These metadata, small numbers that appear next to actions on the internet such as the number of emails or unread emails, the amount of retweets, shares or views, guide our self-worth and serve as pseudo-objective tools for us to assess the nature of content or a user. A lot of YouTube views make us assume credibility, quality or importance; Few views often indicate marginality, lack of relevance and lead to a general doubt in reliability. When a tweet pops up in the feed with a lot of likes, we will immediately give it a more significant read. If by chance we enter the same tweeter’s profile and it appears that he has tens of thousands of followers, we will immediately assess that they are probably worth it.
Today, the claim that high numbers in all these indices are a supreme goal is well established because they apparently indicate activity, presence and dominance on the platform. Some people become obsessed with how many Twitter followers or likes they get. They want to have more, the most, more than everyone else. Within these there are users who usually celebrate imaginary numbers or guarantee a certain activity if other numbers are achieved. “If this tweet gets 100 shares or so-and-so likes,” the template goes, “I will share with you valuable information or my insight on this and that topic.” Other times they will celebrate a random round number like a thousand, five thousand or more followers, as a noteworthy event or share how many “unread emails” they have as evidence of their importance.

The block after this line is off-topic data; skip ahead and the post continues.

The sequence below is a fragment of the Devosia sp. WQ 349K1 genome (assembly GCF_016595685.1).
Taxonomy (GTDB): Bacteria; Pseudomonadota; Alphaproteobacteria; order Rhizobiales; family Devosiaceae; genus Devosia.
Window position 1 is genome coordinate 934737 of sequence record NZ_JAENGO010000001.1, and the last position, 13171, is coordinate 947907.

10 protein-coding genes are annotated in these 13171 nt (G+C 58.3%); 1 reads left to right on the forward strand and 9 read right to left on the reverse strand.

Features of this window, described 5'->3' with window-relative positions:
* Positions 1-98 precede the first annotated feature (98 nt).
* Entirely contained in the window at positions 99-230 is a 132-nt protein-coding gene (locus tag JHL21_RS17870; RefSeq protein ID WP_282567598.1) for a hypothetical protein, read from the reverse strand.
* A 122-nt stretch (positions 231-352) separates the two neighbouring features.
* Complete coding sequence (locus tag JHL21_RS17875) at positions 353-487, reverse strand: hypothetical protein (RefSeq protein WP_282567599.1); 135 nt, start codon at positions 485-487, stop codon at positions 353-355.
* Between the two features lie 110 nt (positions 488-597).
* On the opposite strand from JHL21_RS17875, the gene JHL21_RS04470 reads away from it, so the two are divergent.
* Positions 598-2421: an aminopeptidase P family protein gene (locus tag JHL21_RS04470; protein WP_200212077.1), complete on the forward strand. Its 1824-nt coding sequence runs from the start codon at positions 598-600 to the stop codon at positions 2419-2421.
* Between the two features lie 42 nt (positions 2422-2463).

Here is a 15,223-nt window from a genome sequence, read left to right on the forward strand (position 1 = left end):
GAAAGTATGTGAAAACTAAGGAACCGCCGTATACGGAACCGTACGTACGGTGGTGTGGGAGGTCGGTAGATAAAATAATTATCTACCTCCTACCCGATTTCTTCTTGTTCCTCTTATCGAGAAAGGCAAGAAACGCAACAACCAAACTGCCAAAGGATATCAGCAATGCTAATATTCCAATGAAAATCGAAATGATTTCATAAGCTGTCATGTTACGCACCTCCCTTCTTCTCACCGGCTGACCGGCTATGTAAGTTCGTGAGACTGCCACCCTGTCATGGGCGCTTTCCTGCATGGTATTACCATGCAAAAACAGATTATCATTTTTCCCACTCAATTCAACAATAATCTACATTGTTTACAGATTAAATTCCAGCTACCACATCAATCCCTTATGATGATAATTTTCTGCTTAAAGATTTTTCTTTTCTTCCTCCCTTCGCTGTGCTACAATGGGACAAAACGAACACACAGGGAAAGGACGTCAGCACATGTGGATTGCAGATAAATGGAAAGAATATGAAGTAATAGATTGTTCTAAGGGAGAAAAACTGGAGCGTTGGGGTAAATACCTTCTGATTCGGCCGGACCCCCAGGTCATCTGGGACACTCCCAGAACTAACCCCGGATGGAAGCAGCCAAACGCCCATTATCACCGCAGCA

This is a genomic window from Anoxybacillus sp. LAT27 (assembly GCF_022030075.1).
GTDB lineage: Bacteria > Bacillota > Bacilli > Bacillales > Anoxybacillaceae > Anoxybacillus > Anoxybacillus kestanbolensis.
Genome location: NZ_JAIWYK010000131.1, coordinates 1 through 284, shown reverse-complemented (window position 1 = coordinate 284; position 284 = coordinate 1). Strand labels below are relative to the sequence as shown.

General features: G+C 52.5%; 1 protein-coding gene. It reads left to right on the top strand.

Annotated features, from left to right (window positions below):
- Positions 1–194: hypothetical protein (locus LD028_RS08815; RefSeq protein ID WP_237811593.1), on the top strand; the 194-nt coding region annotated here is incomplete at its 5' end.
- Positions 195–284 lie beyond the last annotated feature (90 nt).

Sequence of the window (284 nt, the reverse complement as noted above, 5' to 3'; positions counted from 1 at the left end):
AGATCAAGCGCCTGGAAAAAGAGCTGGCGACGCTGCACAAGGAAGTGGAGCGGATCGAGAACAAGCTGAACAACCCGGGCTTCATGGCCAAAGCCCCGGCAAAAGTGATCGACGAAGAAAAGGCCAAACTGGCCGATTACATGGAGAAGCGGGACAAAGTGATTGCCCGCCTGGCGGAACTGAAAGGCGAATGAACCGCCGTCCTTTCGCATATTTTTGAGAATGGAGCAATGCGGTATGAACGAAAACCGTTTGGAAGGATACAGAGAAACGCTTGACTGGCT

But a sense of achievement on the internet can also be achieved from low numbers. For example, in the “unread emails” example, low numbers can actually indicate someone who meets all their tasks. In the same way, 8,818 emails accumulated in the Gmail inbox seem like a resounding testimony to my inability to separate, delete and sort personal belongings, an unpleasant feeling of hoarding, never mind that I have had this Gmail inbox for almost 20 years. After all, if these were real letters, it would be intolerable or unreasonable for me to keep them in my house. In the same way, a relatively low amount of tweets indicates self-control or filtering skills, so that not every thought that passes through that user’s mind is immediately translated into speech in the public sphere. A user can also be careful to follow few people, evidence of their indifference to form a supportive community around themselves or be interested in what specific people have to say about the world.